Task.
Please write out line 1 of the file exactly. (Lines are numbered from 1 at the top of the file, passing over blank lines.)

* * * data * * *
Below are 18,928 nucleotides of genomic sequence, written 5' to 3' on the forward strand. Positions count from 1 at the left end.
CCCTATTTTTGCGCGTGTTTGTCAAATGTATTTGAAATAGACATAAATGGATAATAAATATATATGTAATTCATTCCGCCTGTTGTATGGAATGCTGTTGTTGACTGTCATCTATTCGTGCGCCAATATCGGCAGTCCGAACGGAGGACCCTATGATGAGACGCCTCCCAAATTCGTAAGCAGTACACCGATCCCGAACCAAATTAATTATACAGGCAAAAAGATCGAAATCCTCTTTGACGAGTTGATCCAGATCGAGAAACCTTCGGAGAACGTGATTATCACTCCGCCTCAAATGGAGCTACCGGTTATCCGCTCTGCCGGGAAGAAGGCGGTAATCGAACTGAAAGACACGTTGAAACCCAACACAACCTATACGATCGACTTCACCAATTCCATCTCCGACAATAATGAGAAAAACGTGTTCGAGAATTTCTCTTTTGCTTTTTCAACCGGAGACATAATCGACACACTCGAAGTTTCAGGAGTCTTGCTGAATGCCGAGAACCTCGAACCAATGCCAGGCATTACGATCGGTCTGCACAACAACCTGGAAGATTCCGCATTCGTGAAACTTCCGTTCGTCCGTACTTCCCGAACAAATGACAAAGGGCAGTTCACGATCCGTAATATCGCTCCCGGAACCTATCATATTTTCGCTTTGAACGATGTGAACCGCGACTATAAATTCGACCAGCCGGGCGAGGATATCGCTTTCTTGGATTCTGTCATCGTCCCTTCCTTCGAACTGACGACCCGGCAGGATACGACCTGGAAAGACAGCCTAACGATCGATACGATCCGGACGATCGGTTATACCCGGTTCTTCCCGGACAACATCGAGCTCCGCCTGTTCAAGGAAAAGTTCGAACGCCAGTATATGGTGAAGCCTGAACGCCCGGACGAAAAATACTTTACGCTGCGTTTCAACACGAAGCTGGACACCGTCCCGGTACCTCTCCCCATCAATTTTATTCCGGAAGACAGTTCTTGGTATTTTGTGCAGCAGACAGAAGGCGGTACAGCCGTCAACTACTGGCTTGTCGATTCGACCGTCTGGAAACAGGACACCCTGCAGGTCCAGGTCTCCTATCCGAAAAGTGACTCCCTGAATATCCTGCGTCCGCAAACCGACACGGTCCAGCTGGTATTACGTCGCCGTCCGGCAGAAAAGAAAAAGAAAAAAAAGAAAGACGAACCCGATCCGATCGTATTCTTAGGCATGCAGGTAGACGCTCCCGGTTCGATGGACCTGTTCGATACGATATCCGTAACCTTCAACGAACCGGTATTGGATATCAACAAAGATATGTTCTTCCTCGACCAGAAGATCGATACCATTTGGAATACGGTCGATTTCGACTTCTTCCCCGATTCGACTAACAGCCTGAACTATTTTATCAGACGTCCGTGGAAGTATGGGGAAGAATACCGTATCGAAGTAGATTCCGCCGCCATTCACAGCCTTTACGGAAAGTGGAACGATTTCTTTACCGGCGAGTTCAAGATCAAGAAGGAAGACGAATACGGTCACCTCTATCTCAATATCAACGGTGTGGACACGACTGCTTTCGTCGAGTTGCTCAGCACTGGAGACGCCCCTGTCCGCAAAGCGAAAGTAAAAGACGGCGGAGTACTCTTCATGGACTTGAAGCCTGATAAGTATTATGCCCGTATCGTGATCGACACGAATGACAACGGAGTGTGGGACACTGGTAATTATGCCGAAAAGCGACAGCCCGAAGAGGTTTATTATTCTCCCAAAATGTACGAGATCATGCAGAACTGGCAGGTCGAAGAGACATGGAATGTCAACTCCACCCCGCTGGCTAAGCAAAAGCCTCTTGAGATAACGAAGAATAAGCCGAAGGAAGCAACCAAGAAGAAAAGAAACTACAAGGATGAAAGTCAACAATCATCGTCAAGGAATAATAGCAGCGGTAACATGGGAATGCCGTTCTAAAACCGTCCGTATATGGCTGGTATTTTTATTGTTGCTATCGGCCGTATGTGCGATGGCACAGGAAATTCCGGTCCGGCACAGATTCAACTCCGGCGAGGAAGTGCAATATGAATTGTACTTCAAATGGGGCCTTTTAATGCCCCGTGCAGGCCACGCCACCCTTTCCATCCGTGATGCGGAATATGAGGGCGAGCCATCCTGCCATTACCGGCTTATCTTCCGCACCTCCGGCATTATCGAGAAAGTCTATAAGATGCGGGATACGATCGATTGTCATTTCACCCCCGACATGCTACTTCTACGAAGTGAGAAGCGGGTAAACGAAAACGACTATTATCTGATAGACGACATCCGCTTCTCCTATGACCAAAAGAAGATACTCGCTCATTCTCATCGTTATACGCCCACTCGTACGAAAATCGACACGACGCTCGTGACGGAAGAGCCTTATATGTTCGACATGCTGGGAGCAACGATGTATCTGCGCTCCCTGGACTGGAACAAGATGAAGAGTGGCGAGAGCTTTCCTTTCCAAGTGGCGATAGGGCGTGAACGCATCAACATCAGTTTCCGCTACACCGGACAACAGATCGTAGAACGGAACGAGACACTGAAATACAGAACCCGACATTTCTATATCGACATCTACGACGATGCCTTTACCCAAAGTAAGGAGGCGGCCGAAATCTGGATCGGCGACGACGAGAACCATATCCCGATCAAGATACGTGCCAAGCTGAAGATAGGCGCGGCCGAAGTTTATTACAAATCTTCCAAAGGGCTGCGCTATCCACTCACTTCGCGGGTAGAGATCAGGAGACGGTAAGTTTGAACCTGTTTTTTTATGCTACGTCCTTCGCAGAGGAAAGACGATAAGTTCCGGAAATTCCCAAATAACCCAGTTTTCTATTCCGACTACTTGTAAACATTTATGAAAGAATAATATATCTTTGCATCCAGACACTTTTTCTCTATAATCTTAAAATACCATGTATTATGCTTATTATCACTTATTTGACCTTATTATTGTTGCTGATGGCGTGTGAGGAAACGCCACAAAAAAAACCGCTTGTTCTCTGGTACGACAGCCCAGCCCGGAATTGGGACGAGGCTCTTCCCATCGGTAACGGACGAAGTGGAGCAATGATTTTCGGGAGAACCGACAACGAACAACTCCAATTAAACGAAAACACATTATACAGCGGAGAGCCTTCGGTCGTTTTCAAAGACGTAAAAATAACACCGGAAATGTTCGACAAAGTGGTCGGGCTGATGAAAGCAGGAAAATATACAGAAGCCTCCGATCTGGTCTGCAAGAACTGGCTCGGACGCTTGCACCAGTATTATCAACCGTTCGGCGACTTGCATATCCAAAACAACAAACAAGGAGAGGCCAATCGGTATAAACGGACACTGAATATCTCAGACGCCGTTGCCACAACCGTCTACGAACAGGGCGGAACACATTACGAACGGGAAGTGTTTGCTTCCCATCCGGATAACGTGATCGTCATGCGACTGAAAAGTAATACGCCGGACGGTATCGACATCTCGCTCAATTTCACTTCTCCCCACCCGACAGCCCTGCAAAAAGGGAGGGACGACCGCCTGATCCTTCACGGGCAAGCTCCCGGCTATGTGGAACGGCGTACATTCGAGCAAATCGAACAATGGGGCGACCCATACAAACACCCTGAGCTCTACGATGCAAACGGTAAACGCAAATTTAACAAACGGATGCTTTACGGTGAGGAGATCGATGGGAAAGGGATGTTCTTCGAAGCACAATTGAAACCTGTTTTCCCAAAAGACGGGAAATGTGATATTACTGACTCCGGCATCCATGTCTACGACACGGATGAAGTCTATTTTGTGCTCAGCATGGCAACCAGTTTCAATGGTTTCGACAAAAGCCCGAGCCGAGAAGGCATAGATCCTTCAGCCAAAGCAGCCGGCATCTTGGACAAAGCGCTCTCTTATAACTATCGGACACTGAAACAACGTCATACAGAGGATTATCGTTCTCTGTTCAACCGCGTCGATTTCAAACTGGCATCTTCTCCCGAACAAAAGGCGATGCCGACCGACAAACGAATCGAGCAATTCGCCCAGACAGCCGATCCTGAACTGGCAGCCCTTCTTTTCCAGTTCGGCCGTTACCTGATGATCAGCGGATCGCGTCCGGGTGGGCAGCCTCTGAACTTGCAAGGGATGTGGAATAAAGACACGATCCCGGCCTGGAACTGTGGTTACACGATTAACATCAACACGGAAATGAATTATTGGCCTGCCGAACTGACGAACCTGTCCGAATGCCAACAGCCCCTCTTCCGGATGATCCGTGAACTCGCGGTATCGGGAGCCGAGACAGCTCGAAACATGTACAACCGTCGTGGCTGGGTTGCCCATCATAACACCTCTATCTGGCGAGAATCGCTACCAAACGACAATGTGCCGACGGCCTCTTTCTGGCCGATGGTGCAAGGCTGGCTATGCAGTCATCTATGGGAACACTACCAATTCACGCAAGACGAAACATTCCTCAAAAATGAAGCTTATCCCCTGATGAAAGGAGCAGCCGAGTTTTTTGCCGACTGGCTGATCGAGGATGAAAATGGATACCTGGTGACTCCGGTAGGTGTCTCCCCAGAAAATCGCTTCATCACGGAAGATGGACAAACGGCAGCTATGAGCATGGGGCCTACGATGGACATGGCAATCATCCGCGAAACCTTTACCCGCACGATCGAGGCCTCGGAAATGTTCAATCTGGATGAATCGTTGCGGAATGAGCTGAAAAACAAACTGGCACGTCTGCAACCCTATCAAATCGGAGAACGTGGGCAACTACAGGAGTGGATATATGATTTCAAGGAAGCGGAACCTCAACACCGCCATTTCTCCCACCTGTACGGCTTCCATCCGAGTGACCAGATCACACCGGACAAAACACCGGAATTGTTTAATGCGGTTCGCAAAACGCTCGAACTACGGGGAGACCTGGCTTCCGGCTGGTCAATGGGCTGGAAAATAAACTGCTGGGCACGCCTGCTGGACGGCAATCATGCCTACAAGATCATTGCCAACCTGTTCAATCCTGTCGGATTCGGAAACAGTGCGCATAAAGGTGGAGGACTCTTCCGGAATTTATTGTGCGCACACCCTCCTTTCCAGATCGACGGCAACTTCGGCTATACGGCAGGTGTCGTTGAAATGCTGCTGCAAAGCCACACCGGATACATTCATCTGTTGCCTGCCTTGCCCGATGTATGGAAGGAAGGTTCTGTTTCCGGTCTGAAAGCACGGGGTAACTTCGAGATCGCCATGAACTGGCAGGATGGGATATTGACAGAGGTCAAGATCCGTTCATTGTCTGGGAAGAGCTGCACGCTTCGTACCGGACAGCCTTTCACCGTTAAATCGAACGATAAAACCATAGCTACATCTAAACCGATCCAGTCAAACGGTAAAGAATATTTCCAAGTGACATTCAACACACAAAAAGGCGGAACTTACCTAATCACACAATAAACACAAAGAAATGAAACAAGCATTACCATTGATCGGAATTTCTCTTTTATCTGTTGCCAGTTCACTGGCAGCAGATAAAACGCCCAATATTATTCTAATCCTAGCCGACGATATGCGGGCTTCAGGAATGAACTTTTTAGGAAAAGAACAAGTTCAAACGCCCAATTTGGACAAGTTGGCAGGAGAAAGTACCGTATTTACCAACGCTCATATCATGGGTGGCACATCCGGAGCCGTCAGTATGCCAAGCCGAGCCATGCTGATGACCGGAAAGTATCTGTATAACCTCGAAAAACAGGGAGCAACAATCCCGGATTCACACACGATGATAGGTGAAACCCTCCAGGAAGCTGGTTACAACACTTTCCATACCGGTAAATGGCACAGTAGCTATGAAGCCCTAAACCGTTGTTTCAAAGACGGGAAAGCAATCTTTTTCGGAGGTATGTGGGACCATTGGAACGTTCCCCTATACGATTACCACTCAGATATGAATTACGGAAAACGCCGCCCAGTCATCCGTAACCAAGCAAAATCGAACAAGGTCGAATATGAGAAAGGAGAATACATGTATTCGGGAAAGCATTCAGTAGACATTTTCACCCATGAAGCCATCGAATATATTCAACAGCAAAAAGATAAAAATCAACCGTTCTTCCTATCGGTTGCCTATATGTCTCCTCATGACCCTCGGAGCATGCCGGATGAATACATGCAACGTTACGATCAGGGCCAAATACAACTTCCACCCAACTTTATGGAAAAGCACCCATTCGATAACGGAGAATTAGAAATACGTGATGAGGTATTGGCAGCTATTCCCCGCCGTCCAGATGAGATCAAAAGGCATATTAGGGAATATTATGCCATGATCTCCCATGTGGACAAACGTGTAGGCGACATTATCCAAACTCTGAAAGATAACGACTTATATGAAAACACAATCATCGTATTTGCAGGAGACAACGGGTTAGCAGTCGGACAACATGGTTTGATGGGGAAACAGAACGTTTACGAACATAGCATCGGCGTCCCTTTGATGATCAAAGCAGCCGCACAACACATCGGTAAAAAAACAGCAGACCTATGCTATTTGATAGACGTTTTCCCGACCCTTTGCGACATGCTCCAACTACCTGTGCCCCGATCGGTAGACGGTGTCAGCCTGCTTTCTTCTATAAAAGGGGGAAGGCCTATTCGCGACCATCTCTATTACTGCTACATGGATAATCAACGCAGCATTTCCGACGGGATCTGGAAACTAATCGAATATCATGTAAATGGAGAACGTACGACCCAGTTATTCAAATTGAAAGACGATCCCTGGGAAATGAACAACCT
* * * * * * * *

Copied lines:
Below are 18,928 nucleotides of genomic sequence, written 5' to 3' on the forward strand. Positions count from 1 at the left end.